Whether you’re using Photoshop to edit photographs, create digital artwork, or for any other purpose, it’s almost certain that colors are of ultimate importance. Knowing how to work with colors most effectively will really elevate your work.
But what happens when the colors just don’t seem to be looking quite right no matter how much tweaking you’re doing in Photoshop? Well, color profiles might be part of the issue. Working in the wrong color profile or converting between color modes can sometimes lead to strange outcomes.
Luckily, sometimes all it takes to solve all your color-related problems is simply switching between profiles by selecting Image > Mode > (Relevant Profile Name) from the top of the screen.
In this article, we’ll look more in depth at how this can be done in addition to how you can avoid having such problems by setting the color profile correctly when initially creating a document. If you’re having more extreme issues with Photoshop’s color display and all your documents are being shown in grayscale, then check out our article on what to do.
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What Are Color Profiles?
Before we go ahead and discuss how to switch between color profiles, let’s first establish what color profiles actually are. Essentially, color profiles are numerical sets of data that exist in spaces to standardise the appearance of colors across single documents or whole devices. They aim to manage this in a way that lets colors appear the same to all viewers on all devices, but some achieve this better than others. Some data sets, such as that used in the RGB mode, are very large, whereas others, like Bitmap, use just two colors to manipulate the appearance of different pixels.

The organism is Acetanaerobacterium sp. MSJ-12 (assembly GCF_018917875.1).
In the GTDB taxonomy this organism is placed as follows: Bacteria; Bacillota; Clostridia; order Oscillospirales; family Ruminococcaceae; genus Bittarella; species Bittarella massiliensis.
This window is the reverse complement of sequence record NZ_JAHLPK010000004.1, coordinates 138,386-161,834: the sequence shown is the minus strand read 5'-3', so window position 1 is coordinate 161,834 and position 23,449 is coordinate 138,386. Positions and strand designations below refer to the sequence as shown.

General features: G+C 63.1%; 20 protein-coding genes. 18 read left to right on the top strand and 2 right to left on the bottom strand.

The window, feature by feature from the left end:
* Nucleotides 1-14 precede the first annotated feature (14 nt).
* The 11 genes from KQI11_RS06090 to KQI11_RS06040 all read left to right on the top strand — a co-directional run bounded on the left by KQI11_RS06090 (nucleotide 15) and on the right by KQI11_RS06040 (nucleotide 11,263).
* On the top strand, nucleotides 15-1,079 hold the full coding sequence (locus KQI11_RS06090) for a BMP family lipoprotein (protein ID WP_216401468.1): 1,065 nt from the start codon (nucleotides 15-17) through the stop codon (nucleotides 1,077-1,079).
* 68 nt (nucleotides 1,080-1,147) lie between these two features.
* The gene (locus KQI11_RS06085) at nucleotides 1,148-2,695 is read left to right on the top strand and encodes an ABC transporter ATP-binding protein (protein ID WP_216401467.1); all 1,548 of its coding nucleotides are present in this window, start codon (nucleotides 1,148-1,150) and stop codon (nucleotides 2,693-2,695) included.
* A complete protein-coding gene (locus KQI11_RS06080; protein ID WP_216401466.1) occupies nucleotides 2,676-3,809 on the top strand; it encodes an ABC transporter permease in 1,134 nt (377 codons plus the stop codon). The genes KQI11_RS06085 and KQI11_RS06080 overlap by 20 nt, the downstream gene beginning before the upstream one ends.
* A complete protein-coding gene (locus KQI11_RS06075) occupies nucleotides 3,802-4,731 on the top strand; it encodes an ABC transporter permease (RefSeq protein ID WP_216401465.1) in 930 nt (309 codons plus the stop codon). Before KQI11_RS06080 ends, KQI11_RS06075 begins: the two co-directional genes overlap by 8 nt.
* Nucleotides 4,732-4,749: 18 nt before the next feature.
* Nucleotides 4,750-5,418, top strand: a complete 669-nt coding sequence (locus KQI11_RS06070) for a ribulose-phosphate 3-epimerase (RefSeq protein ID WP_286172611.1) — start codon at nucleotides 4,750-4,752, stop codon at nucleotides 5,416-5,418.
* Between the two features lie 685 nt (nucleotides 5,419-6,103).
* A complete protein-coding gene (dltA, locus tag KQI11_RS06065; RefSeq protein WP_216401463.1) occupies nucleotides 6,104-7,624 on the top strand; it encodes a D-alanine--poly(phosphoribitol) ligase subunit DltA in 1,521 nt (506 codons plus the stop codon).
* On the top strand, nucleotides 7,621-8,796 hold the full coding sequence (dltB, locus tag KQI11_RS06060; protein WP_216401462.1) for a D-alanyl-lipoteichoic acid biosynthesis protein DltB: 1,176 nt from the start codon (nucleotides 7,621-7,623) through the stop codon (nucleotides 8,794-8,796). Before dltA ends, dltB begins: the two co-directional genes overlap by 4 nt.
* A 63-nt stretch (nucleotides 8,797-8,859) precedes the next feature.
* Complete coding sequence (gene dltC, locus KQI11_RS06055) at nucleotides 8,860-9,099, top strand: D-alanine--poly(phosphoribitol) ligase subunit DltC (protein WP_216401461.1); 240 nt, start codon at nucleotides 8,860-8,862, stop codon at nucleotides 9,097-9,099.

In the same way that different document sizes or resolutions are most suitable for certain situations, the best color profile for your document depends largely on the purpose of your design. The most common modes are RGB and CMYK.
Why Are Color Profiles Important?
Whilst it may seem like a small setting, the color mode of your document is important as it determines how the pixels in your image will appear. Choosing the wrong color profile might mean that your work will look different when printed or exported in a different format. You can read more about this in our article about why Photoshop sometimes changes your color profile and the impact that this can have.
What Are the Different Color Profiles in Photoshop?
Photoshop allows its users to work in six main color profiles: RGB, CMYK, Lab Color, Grayscale, Indexed Color, and Bitmap.
RGB is one of the most commonly used color modes. Standardising colors around red, green, and blue, it can assign millions of different colors to the pixels in an image. It is the color space used for most digital displays, such as television and computer screens. For this reason, you should opt to use this profile when working on documents that will be presented digitally rather than printed.
CMYK Color is another popular mode, which operates around cyan, magenta, yellow, and black. These are the colors of the inks used in printing, so CMYK is the better choice for projects that will be printed out, such as business cards, posters, and merchandise.